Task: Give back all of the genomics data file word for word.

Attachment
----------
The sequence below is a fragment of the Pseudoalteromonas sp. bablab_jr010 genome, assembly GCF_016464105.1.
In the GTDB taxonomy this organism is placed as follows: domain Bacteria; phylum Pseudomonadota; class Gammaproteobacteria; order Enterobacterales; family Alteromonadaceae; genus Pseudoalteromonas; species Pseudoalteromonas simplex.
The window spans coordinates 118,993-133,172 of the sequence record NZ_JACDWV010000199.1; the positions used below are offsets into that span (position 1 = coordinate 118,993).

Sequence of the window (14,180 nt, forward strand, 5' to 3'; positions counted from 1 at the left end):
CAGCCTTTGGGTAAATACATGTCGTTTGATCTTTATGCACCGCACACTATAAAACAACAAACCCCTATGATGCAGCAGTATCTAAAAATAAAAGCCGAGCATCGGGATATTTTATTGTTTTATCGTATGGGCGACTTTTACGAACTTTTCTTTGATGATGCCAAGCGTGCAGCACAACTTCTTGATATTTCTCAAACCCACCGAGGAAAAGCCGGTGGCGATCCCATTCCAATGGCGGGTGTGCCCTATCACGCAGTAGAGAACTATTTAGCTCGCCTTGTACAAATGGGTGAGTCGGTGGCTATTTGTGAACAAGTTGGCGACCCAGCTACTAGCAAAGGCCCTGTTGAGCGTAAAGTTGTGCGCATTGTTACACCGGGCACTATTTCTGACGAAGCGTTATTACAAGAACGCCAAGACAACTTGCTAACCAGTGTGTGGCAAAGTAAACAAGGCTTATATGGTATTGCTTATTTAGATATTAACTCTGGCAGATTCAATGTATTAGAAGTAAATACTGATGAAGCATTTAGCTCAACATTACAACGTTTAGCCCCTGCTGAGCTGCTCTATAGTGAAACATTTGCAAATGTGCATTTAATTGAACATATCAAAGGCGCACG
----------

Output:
The sequence below is a fragment of the Pseudoalteromonas sp. bablab_jr010 genome, assembly GCF_016464105.1.
In the GTDB taxonomy this organism is placed as follows: domain Bacteria; phylum Pseudomonadota; class Gammaproteobacteria; order Enterobacterales; family Alteromonadaceae; genus Pseudoalteromonas; species Pseudoalteromonas simplex.
The window spans coordinates 118,993-133,172 of the sequence record NZ_JACDWV010000199.1; the positions used below are offsets into that span (position 1 = coordinate 118,993).

Sequence of the window (14,180 nt, forward strand, 5' to 3'; positions counted from 1 at the left end):
CAGCCTTTGGGTAAATACATGTCGTTTGATCTTTATGCACCGCACACTATAAAACAACAAACCCCTATGATGCAGCAGTATCTAAAAATAAAAGCCGAGCATCGGGATATTTTATTGTTTTATCGTATGGGCGACTTTTACGAACTTTTCTTTGATGATGCCAAGCGTGCAGCACAACTTCTTGATATTTCTCAAACCCACCGAGGAAAAGCCGGTGGCGATCCCATTCCAATGGCGGGTGTGCCCTATCACGCAGTAGAGAACTATTTAGCTCGCCTTGTACAAATGGGTGAGTCGGTGGCTATTTGTGAACAAGTTGGCGACCCAGCTACTAGCAAAGGCCCTGTTGAGCGTAAAGTTGTGCGCATTGTTACACCGGGCACTATTTCTGACGAAGCGTTATTACAAGAACGCCAAGACAACTTGCTAACCAGTGTGTGGCAAAGTAAACAAGGCTTATATGGTATTGCTTATTTAGATATTAACTCTGGCAGATTCAATGTATTAGAAGTAAATACTGATGAAGCATTTAGCTCAACATTACAACGTTTAGCCCCTGCTGAGCTGCTCTATAGTGAAACATTTGCAAATGTGCATTTAATTGAACATATCAAAGGCGCACG